The UK’s food security and farming industry will be in jeopardy if field after field converts to power generation. We are at risk of rushing into questionable energy security at the expense of food security.

There are potential threats to national security if proper investment screening is not conducted on the foreign funding behind many ground-mounted solar schemes – we could be allowing too much foreign financial control of UK energy.

And we are risking a colossal commitment to mass-scale solar schemes that are already becoming obsolete as we see innovative new solar concepts coming to market. 

UK Solar Alliance | Better solar. Informing choices for Net Zero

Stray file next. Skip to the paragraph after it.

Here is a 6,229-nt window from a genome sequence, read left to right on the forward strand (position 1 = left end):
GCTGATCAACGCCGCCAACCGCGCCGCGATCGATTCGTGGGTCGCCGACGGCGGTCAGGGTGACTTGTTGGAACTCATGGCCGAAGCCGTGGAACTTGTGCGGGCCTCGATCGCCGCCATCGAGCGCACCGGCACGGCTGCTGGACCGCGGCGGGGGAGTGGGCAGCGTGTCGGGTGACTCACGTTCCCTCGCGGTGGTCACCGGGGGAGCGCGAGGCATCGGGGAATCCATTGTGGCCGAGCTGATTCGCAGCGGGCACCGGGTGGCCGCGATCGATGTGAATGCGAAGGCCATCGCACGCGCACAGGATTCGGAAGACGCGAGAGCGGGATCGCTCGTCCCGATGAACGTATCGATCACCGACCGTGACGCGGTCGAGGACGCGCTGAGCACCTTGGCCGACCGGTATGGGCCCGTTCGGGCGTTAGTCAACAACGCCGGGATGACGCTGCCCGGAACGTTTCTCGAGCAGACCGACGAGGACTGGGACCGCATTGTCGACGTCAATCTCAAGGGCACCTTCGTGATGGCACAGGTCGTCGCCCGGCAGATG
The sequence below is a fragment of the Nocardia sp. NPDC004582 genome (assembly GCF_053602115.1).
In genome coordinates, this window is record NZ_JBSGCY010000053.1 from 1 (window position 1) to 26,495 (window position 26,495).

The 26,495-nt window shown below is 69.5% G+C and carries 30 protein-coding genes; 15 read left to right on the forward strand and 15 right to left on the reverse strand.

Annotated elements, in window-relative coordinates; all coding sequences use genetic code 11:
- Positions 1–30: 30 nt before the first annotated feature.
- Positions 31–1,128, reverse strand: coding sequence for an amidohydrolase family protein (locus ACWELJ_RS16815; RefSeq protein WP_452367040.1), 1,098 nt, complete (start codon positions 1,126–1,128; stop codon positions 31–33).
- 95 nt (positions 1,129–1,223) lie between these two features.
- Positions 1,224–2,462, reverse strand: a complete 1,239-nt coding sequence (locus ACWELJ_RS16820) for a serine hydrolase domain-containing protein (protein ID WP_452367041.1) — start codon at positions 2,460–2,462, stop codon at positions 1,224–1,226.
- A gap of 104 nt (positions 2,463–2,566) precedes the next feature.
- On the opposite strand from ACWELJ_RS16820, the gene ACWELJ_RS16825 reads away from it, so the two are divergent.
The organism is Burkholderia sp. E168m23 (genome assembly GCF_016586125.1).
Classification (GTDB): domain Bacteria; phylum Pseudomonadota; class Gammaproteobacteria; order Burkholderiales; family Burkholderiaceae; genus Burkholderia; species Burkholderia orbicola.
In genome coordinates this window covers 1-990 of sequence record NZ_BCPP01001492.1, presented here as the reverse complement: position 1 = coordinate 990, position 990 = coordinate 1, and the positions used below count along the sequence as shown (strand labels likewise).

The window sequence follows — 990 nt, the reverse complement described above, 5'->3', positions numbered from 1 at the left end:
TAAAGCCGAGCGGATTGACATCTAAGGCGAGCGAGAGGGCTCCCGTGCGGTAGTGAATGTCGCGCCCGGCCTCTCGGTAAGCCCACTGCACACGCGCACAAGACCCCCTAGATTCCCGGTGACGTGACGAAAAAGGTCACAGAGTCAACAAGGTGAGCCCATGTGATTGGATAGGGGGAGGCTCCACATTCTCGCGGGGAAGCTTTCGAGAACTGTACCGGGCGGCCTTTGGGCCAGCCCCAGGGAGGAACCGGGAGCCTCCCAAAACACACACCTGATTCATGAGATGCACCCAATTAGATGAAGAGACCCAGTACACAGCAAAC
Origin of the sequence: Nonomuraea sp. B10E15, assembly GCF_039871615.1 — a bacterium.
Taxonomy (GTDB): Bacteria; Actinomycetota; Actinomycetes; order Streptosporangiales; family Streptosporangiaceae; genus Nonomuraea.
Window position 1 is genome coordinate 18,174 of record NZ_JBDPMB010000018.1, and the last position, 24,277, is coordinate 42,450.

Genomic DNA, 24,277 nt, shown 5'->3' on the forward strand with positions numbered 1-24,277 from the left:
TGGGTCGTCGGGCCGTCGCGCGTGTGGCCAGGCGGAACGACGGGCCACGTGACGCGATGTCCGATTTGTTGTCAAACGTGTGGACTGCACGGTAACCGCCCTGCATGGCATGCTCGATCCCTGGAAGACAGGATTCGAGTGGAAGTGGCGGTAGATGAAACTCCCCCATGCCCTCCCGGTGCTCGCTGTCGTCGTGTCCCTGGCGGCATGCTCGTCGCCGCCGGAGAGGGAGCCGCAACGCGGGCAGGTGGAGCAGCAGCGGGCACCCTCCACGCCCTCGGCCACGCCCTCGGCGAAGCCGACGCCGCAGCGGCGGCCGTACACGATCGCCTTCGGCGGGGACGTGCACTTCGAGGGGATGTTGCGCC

This potentially leaves a legacy of thousands of acres of redundant solar panels in ‘rustbelts’ that will need to be dismantled and disposed of in the decades to come. Developers do not include the carbon costs of disposal in their sales pitches. There is no developed industry for panel recycling at scale and there is still no plan to deal with thousands of tonnes of panel waste.”

In the race to reach Net Zero, the UKSA is flagging that:

Switching fertile farmland to power production puts greater pressure on the nation’s food security and future farming industry. The UK already imports 40% of its food. If we fail to protect our good farmland now, we will be forced to import even more of what we eat in future. Ground-mounted solar needlessly industrialises huge swathes of good grade agricultural land – and the government is not monitoring, let alone regulating, this irreversible loss of land. Why are we prioritising energy security over food security?